Many (most?) of us wonder what we could have or should have done differently that might have changed the outcome. A moot point, since the outcome has already been, but we still do it. I don’t know whether it’s a guilt complex, shouldering of blame, or just a need to better understand what happened and can we prevent another similar event.

Since my loss of my Pyr, Faith, last week, at least a half dozen people I know have also lost dogs or cats. I can tell them I sympathize with their pain, I can remind them there was little, if anything, they could have done differently or better or faster. I can validate their loss, their grief, let them know that what they are feeling is normal and doesn’t follow a schedule or a highlighted map.

Some of us feel the strong presence of those animals we have lost. Knowing how tightly woven they are into our hearts and souls, we carry them with us and take comfort in not just the memories, but the strong bonds that will never be broken. But those who are new to this kind of grief may struggle with that concept.

Their grief is theirs and they need to find the path that is right for them. Sometimes all that another person can do is tell them “I am here for you if you need me, and I am so sorry that you have to walk this path.”

Particularly when the grief is raw, no one can do what the grieving person wants more than anything in the world – give them back the physical presence of their beloved companion.

A Fare-Thee-Well

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Yesterday evening I had to say good-bye to my 11 1/2 year-old Pyr, Faith.

faithfulShe helped more than a few dogs in her day, whether in transport or foster. Though she was the least likely to play of any of my dogs, it was to her that one special Berner boy made his first play bow, when we didn’t know at first whether we would ever be able to draw him out of his shell of fear.

Faith came to me from the local shelter, intended as a companion for my BARC Beauty Sophia. They quickly became fast friends, and they made sure that all other dogs coming to their house knew the rules. She was true to her breed, keeping me and our property safe from all manner of trucks, buses, birds and planes. We NEVER had a plane land in our driveway!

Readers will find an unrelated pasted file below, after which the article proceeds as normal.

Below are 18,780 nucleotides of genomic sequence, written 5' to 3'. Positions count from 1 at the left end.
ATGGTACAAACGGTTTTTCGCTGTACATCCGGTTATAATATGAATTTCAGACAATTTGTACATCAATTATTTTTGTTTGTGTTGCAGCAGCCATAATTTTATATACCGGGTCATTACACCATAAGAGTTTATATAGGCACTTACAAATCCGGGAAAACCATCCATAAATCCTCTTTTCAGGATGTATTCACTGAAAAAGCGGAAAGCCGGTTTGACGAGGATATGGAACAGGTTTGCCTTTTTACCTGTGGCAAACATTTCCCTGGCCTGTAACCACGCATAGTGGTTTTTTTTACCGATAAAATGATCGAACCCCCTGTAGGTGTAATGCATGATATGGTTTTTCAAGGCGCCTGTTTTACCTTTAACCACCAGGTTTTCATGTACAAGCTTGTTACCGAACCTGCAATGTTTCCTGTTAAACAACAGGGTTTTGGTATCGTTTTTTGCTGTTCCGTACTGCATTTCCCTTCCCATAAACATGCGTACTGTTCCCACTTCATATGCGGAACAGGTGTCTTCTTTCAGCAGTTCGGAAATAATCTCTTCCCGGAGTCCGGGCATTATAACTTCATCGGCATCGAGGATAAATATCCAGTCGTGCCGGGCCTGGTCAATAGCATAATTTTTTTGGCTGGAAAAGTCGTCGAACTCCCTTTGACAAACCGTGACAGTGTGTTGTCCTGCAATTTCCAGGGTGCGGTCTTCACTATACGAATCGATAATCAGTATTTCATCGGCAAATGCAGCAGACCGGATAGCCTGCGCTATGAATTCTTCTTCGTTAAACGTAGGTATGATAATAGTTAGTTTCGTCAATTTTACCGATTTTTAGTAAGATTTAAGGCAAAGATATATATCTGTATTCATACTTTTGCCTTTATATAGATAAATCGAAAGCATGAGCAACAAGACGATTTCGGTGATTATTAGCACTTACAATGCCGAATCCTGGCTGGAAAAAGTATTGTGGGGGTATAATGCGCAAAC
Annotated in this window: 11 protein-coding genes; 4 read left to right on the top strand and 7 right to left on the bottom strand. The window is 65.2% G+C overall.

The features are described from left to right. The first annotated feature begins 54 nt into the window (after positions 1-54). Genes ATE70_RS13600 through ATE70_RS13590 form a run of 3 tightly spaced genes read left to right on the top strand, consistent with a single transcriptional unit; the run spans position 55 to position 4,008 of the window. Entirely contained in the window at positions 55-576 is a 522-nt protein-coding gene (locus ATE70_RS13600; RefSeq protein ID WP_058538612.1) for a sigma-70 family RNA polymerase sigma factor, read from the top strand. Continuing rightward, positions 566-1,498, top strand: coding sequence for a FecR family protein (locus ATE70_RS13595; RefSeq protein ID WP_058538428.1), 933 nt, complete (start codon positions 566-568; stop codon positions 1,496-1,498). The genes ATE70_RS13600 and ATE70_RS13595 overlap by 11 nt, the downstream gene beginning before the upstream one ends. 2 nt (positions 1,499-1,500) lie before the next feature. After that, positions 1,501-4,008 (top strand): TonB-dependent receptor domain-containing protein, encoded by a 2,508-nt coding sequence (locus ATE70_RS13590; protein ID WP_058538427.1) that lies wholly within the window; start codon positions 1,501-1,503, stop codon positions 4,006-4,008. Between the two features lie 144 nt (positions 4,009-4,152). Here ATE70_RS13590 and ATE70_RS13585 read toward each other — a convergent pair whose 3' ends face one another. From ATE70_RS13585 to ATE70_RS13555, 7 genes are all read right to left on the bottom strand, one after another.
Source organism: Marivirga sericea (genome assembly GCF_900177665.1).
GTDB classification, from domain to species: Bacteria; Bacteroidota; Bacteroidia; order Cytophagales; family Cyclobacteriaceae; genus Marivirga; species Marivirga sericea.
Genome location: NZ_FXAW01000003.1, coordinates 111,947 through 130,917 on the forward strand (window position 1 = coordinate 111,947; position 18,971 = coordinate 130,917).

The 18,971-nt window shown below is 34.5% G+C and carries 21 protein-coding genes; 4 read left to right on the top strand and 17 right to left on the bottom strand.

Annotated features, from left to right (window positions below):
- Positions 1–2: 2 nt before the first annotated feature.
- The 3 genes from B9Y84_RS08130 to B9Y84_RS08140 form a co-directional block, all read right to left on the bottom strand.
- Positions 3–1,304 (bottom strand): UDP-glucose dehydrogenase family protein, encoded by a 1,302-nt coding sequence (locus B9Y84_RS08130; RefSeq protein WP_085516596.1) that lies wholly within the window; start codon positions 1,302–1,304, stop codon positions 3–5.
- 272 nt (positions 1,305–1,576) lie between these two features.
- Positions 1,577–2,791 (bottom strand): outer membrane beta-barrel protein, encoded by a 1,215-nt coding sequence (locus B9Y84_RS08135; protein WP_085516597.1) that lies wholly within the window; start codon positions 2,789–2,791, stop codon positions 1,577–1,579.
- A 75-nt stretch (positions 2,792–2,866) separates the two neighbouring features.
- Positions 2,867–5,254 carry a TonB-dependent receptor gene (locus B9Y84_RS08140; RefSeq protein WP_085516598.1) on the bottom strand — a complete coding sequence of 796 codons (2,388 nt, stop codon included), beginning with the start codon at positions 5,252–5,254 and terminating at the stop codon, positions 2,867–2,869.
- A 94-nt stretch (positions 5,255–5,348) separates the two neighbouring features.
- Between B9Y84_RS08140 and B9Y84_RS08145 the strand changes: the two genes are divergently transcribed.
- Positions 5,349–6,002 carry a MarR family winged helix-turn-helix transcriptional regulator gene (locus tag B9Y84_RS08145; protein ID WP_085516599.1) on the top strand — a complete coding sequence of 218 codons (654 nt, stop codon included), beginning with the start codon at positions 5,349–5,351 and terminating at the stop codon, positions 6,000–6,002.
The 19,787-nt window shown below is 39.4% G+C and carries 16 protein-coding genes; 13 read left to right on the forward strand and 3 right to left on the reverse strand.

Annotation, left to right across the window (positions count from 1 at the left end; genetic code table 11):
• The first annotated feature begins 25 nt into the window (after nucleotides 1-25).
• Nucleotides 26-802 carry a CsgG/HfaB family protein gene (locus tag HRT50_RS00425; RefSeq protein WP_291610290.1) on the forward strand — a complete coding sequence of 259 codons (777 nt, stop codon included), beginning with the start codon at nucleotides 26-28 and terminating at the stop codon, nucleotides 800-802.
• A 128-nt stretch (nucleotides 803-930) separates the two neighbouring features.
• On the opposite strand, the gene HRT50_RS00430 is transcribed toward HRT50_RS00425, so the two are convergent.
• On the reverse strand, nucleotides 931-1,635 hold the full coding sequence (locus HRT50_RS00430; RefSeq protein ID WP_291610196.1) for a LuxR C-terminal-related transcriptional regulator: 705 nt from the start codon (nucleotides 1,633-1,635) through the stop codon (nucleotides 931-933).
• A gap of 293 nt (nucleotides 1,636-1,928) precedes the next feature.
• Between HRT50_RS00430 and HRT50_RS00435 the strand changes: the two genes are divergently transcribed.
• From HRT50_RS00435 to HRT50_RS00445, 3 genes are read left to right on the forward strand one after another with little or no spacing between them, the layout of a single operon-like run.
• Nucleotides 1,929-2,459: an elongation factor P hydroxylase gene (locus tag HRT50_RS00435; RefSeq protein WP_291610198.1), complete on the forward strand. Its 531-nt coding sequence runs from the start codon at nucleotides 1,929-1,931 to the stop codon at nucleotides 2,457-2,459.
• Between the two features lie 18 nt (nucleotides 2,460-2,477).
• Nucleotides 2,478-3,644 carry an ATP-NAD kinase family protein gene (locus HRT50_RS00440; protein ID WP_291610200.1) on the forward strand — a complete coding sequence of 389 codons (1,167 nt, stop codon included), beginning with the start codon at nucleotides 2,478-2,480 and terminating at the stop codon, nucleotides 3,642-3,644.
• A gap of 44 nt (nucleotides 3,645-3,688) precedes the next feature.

Age and years of property management caught up with her, she spent the past few years on monthly Adaquon shots and Salmon oil seemed to ease some of her cognitive issues, but a recent infection recurred and may have had an impact on her liver and gall bladder. X-rays indicated that her hips and knees were failing, making the option for gall bladder surgery more problematic.

She refused to tell me that it was time for her to go. To the end, she was trying to protect me at her own expense. But I told her that I would do what was right for her, and I know that was what I did.

Three of my dogs are fine, but my ASD/Pyr mix, who was her closest companion after we lost Sophia, is taking it hard. But I know he will help me keep my promise to Faith tonight that I would be fine. He’s sneakiy that way, making sure that I don’t have time to wallow. He will keep me grounded, Berner Hagar will keep me laughing and Duffy and Domino will make sure that I PAY ATTENTION!!!

Run and spin with abandon, dear Faith. You were greatly loved all eleven years I got to share with you, and I will carry you in my heart until we meet again.